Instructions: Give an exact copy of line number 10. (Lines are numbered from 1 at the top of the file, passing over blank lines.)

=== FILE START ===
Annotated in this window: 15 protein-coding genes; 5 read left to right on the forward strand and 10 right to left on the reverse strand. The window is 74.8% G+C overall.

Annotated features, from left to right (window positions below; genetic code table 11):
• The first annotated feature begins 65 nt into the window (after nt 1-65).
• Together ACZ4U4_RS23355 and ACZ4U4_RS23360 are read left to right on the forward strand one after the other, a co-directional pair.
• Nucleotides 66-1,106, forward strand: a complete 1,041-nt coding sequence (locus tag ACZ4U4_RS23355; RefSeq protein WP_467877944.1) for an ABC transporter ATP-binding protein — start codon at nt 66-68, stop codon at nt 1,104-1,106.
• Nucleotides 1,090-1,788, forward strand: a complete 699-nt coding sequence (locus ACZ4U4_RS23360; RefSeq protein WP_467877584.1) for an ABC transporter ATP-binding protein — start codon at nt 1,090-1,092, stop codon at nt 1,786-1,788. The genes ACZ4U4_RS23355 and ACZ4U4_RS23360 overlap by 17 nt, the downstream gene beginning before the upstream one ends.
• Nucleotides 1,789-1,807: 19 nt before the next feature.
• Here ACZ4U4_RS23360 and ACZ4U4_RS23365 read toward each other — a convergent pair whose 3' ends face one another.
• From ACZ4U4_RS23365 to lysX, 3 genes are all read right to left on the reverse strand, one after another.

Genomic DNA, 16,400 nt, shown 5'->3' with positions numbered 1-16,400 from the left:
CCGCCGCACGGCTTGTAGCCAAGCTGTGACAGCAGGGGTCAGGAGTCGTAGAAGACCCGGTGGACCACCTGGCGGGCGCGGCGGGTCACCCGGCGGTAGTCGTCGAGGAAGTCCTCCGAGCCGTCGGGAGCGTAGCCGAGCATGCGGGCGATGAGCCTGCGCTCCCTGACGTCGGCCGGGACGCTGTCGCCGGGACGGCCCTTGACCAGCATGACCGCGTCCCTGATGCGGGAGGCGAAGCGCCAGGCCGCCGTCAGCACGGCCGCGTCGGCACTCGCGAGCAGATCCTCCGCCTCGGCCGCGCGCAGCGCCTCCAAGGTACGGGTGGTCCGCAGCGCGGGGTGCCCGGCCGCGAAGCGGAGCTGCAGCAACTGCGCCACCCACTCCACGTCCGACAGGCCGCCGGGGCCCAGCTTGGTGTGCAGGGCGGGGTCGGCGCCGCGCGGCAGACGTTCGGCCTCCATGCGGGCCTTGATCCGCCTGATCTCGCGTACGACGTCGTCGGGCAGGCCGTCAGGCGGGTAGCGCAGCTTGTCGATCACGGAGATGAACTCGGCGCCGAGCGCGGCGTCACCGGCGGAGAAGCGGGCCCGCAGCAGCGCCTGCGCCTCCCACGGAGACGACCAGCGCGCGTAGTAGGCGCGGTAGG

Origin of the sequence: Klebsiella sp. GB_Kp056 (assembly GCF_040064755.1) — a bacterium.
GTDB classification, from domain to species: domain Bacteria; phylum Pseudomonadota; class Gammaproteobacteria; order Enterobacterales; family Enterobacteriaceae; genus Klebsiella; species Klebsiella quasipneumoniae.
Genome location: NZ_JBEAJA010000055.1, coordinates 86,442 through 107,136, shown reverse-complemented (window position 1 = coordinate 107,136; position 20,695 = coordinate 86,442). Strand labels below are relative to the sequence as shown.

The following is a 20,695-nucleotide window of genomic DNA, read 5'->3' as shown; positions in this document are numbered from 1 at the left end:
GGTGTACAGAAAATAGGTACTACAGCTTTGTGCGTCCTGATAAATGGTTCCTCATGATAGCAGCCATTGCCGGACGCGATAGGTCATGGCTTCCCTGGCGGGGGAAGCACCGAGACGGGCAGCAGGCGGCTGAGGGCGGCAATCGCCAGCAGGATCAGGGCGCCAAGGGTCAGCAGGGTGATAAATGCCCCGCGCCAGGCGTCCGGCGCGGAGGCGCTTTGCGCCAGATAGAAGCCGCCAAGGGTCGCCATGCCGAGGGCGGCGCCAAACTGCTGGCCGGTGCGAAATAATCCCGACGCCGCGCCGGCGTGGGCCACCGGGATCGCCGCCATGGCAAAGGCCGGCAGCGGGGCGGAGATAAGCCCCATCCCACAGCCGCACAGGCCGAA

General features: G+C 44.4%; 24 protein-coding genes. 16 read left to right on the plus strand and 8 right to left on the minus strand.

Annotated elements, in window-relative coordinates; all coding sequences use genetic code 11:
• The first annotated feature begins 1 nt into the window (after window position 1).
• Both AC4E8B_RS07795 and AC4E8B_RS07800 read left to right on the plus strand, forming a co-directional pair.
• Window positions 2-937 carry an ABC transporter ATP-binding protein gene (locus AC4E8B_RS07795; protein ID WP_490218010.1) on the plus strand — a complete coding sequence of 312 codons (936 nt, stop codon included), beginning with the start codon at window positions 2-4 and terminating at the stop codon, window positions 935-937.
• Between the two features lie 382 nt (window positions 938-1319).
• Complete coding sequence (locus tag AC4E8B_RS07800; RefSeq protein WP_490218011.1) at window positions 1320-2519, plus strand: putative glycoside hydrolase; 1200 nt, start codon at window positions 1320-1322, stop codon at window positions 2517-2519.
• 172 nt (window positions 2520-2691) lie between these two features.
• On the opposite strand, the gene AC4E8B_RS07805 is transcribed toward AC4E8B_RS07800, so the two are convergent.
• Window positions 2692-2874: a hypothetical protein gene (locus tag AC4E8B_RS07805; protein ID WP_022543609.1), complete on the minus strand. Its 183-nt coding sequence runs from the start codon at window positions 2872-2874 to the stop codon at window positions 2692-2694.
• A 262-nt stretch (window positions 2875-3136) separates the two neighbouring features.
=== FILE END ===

Genomic DNA, 16,400 nt, shown 5'->3' with positions numbered 1-16,400 from the left: